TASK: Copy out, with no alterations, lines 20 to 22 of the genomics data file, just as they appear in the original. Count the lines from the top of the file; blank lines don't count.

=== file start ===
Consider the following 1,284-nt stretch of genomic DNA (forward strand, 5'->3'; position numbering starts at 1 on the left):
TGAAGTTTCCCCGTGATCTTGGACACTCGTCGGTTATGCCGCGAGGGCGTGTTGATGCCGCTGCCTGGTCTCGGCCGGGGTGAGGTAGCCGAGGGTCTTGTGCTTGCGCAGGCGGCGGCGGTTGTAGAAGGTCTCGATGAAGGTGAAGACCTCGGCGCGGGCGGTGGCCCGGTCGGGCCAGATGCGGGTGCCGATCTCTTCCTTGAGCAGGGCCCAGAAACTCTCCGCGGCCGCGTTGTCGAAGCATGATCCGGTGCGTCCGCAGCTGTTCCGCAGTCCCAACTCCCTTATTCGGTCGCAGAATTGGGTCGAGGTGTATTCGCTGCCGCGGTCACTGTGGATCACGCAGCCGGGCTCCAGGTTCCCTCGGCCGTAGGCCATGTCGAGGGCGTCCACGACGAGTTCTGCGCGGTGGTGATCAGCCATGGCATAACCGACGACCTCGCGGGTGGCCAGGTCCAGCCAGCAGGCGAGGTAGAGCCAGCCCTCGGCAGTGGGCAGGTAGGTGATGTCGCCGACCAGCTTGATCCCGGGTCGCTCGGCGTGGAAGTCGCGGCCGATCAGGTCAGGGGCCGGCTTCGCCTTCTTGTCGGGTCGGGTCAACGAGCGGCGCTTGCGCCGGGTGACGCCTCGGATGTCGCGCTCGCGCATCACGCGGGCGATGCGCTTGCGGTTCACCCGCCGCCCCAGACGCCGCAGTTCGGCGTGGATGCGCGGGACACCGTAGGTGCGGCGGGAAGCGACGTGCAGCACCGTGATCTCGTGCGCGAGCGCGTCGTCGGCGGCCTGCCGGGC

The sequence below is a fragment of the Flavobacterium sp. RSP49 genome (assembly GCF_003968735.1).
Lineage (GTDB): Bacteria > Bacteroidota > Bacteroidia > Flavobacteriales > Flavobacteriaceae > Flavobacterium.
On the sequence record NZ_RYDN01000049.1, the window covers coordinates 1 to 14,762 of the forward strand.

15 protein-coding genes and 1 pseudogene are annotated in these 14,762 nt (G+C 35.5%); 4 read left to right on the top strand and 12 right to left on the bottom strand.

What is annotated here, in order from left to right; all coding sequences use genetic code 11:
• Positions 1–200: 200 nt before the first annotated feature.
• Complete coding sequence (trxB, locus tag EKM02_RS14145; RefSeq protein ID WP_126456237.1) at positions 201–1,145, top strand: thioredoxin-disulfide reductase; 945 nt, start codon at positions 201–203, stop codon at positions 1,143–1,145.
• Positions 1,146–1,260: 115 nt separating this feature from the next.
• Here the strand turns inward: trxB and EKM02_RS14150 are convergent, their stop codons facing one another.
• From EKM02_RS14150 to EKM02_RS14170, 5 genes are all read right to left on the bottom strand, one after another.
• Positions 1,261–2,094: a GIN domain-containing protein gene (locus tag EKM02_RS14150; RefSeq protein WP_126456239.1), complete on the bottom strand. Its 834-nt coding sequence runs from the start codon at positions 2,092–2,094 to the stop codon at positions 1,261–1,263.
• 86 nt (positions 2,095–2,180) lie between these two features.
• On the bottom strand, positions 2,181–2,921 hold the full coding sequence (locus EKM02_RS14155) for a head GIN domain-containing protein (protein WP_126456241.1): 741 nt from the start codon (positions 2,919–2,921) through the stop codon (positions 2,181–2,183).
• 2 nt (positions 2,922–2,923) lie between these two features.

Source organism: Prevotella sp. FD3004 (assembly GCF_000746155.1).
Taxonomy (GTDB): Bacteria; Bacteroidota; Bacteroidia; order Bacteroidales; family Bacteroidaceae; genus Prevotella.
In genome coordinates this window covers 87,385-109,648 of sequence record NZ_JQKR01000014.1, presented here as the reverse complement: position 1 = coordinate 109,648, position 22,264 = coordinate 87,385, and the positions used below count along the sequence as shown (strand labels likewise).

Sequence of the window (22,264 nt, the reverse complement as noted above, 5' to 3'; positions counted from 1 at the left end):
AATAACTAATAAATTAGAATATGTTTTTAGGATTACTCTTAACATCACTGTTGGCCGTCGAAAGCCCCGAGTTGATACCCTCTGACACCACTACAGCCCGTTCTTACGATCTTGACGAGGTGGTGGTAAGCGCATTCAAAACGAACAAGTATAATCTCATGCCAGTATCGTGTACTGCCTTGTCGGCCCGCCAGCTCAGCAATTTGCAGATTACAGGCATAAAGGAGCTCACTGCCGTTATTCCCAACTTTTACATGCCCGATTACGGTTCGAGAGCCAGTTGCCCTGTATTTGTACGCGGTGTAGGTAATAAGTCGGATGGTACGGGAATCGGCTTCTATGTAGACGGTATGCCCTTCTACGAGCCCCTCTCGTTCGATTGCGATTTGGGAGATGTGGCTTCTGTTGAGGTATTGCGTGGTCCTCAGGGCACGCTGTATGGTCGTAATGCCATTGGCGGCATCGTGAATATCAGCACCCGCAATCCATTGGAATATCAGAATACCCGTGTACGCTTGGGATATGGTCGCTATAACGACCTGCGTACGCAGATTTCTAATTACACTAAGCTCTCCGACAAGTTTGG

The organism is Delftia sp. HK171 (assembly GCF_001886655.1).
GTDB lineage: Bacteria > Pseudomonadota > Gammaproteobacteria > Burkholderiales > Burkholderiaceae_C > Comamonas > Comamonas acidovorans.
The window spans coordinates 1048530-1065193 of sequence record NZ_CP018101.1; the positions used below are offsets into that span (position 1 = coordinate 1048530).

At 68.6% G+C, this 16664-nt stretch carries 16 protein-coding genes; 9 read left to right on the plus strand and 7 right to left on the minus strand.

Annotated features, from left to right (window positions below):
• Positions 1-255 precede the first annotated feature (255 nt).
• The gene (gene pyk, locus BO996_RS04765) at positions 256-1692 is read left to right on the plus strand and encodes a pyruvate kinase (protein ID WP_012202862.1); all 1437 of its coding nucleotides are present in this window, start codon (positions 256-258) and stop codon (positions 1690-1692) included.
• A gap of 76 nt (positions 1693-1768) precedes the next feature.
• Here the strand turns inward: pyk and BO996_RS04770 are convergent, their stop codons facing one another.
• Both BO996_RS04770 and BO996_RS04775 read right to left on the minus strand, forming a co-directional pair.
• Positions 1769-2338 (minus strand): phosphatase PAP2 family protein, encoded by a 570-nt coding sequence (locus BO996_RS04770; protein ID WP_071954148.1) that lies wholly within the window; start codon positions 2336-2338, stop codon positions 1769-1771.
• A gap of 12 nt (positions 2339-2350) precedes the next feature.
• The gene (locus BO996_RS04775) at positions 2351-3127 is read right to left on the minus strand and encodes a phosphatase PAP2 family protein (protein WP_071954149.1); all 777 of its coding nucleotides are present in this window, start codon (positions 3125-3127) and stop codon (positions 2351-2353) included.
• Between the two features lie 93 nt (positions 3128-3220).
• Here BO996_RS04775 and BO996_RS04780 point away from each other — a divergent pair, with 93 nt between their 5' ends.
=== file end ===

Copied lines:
Sequence of the window (22,264 nt, the reverse complement as noted above, 5' to 3'; positions counted from 1 at the left end):
AATAACTAATAAATTAGAATATGTTTTTAGGATTACTCTTAACATCACTGTTGGCCGTCGAAAGCCCCGAGTTGATACCCTCTGACACCACTACAGCCCGTTCTTACGATCTTGACGAGGTGGTGGTAAGCGCATTCAAAACGAACAAGTATAATCTCATGCCAGTATCGTGTACTGCCTTGTCGGCCCGCCAGCTCAGCAATTTGCAGATTACAGGCATAAAGGAGCTCACTGCCGTTATTCCCAACTTTTACATGCCCGATTACGGTTCGAGAGCCAGTTGCCCTGTATTTGTACGCGGTGTAGGTAATAAGTCGGATGGTACGGGAATCGGCTTCTATGTAGACGGTATGCCCTTCTACGAGCCCCTCTCGTTCGATTGCGATTTGGGAGATGTGGCTTCTGTTGAGGTATTGCGTGGTCCTCAGGGCACGCTGTATGGTCGTAATGCCATTGGCGGCATCGTGAATATCAGCACCCGCAATCCATTGGAATATCAGAATACCCGTGTACGCTTGGGATATGGTCGCTATAACGACCTGCGTACGCAGATTTCTAATTACACTAAGCTCTCCGACAAGTTTGG

The organism is Delftia sp. HK171 (assembly GCF_001886655.1).